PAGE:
Port Charlotte distillery, formerly known as the Lochindaal distillery, was shut down in 1929. It was taken over by Bruichladdich in 2003, and reopened on September 2, 2007, but on a limited scale. With the acquisition of Bruichladdich by Remy Cointreau, enough capital has been made available to restore the Port Charlotte Distillery to its full 1929 capacity. The Port Charlotte malts were for a time produced at Bruichladdich. These malts were heavily peated, typically to between 40 ppm and 44 ppm phenol, in the classic Islay style. Perfect for the “peat head” looking for the next “peat monster.”
Laphroaig distillery is an iconic Islay single malt Scotch whisky. Its name, a Gaelic word, stands for “beautiful hollow by the broad bay.” It has such a distinctive medicinal taste that during Prohibition in the United States, its enterprising importer had it classified as a medicine. You needed a doctor’s prescription, however, before you could buy “medicinal whisky” at your local pharmacy.
The medicinal character of Laphroaig malts is exemplified in the classic 10 YO bottling. This is a big, muscular, smoky malt redolent with peat, phenol and brine.
On the nose there are additional notes of spice and licorice along with iodine, phenol, disinfectant and wood smoke. On the palate there is an unmistakable maritime influence of salt air and drying seaweed at low tide. Add to that sweet notes, along with vanilla, cream and a whiff of Band-Aid adhesive. On the palate there are spices, some black pepper, tar and smoke, with traces of iodine throughout all, ending in a long, drying, savory finish.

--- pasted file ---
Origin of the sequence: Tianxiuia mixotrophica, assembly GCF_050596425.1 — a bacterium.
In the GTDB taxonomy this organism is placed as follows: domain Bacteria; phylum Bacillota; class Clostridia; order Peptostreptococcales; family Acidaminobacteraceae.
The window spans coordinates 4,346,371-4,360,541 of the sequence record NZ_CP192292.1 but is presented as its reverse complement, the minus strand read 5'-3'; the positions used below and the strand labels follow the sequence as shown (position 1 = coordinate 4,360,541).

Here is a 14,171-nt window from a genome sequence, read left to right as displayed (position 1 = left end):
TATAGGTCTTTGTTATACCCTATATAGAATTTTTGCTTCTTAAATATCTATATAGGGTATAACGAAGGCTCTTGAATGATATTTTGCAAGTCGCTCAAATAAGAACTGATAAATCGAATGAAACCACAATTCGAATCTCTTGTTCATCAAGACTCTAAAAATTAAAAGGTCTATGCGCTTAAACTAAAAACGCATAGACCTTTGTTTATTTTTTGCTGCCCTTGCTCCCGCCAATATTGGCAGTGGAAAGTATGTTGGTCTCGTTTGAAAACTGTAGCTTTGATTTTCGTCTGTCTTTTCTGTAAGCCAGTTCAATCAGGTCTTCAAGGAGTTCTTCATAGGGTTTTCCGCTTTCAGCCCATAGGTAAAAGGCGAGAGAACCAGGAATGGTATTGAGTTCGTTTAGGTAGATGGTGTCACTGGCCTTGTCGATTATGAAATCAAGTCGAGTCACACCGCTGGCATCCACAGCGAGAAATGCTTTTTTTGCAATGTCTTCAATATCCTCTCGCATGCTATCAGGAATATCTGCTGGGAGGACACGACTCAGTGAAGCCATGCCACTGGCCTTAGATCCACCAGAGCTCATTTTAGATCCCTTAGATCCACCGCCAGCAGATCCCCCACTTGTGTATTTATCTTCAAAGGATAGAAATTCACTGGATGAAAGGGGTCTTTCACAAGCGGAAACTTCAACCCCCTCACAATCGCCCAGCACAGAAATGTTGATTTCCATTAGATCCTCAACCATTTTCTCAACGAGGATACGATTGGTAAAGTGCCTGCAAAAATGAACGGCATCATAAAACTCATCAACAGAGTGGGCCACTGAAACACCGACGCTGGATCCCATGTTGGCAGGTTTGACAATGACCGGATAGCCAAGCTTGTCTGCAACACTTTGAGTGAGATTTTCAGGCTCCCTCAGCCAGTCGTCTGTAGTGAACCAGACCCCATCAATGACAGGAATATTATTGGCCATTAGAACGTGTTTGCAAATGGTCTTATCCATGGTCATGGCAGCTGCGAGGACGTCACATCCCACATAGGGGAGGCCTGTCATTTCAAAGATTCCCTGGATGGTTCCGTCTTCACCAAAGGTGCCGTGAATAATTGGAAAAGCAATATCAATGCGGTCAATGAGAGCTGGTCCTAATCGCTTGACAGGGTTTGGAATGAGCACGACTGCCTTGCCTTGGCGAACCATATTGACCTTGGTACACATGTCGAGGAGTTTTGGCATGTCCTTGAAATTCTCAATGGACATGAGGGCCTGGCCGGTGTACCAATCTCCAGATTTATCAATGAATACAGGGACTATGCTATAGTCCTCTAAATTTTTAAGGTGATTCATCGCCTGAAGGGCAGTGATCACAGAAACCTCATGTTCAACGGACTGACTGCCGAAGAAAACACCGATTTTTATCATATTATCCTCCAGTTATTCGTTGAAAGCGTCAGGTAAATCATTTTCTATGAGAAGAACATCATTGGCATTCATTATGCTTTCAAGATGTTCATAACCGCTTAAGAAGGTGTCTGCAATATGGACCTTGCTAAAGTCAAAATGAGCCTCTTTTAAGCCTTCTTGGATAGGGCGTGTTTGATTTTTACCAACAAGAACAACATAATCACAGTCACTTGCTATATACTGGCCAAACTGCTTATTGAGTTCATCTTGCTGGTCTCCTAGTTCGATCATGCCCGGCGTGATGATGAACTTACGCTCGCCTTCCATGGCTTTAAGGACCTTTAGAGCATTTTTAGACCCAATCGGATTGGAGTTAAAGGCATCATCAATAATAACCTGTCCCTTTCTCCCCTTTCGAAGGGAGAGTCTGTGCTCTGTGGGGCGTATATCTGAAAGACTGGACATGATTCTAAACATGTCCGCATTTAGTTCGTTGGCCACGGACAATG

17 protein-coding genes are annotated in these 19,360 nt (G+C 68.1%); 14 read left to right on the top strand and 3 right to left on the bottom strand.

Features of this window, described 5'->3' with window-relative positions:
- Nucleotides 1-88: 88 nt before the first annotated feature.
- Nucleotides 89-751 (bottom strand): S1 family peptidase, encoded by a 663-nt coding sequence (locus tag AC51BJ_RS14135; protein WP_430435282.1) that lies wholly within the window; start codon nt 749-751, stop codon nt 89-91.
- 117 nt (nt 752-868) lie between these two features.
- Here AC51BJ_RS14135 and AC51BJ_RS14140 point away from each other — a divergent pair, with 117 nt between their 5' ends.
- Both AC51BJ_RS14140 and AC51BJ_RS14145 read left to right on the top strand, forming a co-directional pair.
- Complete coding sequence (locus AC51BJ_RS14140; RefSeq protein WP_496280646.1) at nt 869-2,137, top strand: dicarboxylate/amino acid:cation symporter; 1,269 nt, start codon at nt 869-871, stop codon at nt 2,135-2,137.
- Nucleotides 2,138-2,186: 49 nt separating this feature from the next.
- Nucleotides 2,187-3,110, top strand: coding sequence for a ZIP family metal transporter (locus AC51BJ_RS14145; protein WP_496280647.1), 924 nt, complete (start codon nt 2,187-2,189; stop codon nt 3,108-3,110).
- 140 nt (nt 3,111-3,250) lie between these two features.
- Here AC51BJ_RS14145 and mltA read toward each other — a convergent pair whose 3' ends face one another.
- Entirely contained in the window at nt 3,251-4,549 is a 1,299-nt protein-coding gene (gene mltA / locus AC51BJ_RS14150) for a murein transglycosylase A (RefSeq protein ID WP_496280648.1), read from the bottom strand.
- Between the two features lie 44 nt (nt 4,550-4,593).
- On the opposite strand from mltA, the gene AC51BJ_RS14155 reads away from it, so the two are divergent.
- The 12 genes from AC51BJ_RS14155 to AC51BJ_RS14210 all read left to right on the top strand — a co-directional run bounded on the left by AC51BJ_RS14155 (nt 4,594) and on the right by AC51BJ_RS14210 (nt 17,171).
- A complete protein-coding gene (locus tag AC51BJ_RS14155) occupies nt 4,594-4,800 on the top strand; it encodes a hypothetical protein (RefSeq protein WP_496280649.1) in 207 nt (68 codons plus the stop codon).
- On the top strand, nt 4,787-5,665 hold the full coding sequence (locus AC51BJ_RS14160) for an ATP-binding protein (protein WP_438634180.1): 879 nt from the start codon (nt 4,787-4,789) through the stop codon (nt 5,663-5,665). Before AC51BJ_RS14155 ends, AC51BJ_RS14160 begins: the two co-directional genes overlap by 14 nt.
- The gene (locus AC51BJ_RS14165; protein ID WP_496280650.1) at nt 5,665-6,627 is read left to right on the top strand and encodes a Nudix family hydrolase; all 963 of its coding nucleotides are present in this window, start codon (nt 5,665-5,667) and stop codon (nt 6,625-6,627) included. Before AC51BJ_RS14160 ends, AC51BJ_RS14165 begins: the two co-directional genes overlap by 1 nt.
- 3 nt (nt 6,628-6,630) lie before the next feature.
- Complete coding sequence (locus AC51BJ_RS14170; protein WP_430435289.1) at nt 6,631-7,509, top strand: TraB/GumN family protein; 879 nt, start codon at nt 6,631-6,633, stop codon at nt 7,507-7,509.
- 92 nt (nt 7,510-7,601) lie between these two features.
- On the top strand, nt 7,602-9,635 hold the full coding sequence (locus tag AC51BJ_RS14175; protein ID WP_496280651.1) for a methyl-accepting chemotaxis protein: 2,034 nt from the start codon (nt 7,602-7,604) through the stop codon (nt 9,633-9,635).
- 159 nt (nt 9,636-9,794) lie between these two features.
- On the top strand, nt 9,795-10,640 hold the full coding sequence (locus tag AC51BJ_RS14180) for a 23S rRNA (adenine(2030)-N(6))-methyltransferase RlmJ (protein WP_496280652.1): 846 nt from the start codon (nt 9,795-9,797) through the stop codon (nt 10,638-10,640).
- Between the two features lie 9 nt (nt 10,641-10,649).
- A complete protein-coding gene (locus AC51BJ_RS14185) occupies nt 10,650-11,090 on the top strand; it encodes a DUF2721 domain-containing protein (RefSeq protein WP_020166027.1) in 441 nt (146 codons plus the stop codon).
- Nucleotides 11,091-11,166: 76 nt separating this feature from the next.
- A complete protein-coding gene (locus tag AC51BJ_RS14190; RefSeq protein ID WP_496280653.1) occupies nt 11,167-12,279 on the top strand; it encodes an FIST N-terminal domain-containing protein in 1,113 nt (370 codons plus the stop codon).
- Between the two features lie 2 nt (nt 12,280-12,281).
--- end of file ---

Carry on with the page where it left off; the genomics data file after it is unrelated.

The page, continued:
Islay whiskies are not for the faint hearted. If you are looking for a big brawny Scotch whisky, redolent of the sea, peat fires and powerful phenolic aromas, then Islay’s distilleries will suit your palate.
Joseph V. Micallef is an historian, best-selling author, keynote speaker and commentator on wine and spirits. Joe holds the Diploma in Wine and Spirits and the Professional Certificate in Spirits from the Wine and Spirits Education Trust (London). Bottoms Up is included in Troy Media’s Unlimited Access subscription plan.